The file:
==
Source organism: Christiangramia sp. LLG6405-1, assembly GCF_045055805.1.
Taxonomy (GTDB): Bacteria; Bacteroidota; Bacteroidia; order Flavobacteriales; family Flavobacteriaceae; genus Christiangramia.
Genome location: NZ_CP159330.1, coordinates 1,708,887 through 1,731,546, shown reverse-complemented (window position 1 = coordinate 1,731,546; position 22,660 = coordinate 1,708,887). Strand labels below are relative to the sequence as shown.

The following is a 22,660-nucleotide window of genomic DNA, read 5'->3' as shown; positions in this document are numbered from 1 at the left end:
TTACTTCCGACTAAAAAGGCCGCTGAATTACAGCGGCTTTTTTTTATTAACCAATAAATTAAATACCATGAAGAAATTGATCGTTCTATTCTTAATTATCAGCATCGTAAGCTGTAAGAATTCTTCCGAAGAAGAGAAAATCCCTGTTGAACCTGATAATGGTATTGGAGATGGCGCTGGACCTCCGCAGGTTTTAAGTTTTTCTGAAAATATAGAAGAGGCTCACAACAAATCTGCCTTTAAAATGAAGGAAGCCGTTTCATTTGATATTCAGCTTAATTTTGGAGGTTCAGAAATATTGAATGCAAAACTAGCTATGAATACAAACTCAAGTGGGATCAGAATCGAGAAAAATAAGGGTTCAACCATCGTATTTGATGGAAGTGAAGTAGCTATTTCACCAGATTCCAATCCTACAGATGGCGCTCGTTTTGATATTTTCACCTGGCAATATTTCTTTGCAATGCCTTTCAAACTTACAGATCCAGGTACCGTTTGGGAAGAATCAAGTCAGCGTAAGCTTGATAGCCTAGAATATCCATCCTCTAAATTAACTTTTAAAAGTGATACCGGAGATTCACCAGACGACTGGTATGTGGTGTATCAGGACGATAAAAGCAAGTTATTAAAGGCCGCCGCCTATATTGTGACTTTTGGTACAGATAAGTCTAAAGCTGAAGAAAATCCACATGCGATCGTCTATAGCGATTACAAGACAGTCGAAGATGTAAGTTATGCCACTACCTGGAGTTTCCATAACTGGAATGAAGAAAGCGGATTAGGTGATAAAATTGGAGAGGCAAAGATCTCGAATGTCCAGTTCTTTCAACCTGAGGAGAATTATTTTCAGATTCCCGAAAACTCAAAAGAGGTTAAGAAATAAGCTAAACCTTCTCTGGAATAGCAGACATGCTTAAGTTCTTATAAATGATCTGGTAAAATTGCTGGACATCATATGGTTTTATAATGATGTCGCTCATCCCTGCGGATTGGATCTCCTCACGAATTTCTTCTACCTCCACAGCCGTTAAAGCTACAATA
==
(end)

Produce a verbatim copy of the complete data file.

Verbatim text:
Source organism: Christiangramia sp. LLG6405-1, assembly GCF_045055805.1.
Taxonomy (GTDB): Bacteria; Bacteroidota; Bacteroidia; order Flavobacteriales; family Flavobacteriaceae; genus Christiangramia.
Genome location: NZ_CP159330.1, coordinates 1,708,887 through 1,731,546, shown reverse-complemented (window position 1 = coordinate 1,731,546; position 22,660 = coordinate 1,708,887). Strand labels below are relative to the sequence as shown.

The following is a 22,660-nucleotide window of genomic DNA, read 5'->3' as shown; positions in this document are numbered from 1 at the left end:
TTACTTCCGACTAAAAAGGCCGCTGAATTACAGCGGCTTTTTTTTATTAACCAATAAATTAAATACCATGAAGAAATTGATCGTTCTATTCTTAATTATCAGCATCGTAAGCTGTAAGAATTCTTCCGAAGAAGAGAAAATCCCTGTTGAACCTGATAATGGTATTGGAGATGGCGCTGGACCTCCGCAGGTTTTAAGTTTTTCTGAAAATATAGAAGAGGCTCACAACAAATCTGCCTTTAAAATGAAGGAAGCCGTTTCATTTGATATTCAGCTTAATTTTGGAGGTTCAGAAATATTGAATGCAAAACTAGCTATGAATACAAACTCAAGTGGGATCAGAATCGAGAAAAATAAGGGTTCAACCATCGTATTTGATGGAAGTGAAGTAGCTATTTCACCAGATTCCAATCCTACAGATGGCGCTCGTTTTGATATTTTCACCTGGCAATATTTCTTTGCAATGCCTTTCAAACTTACAGATCCAGGTACCGTTTGGGAAGAATCAAGTCAGCGTAAGCTTGATAGCCTAGAATATCCATCCTCTAAATTAACTTTTAAAAGTGATACCGGAGATTCACCAGACGACTGGTATGTGGTGTATCAGGACGATAAAAGCAAGTTATTAAAGGCCGCCGCCTATATTGTGACTTTTGGTACAGATAAGTCTAAAGCTGAAGAAAATCCACATGCGATCGTCTATAGCGATTACAAGACAGTCGAAGATGTAAGTTATGCCACTACCTGGAGTTTCCATAACTGGAATGAAGAAAGCGGATTAGGTGATAAAATTGGAGAGGCAAAGATCTCGAATGTCCAGTTCTTTCAACCTGAGGAGAATTATTTTCAGATTCCCGAAAACTCAAAAGAGGTTAAGAAATAAGCTAAACCTTCTCTGGAATAGCAGACATGCTTAAGTTCTTATAAATGATCTGGTAAAATTGCTGGACATCATATGGTTTTATAATGATGTCGCTCATCCCTGCGGATTGGATCTCCTCACGAATTTCTTCTACCTCCACAGCCGTTAAAGCTACAATA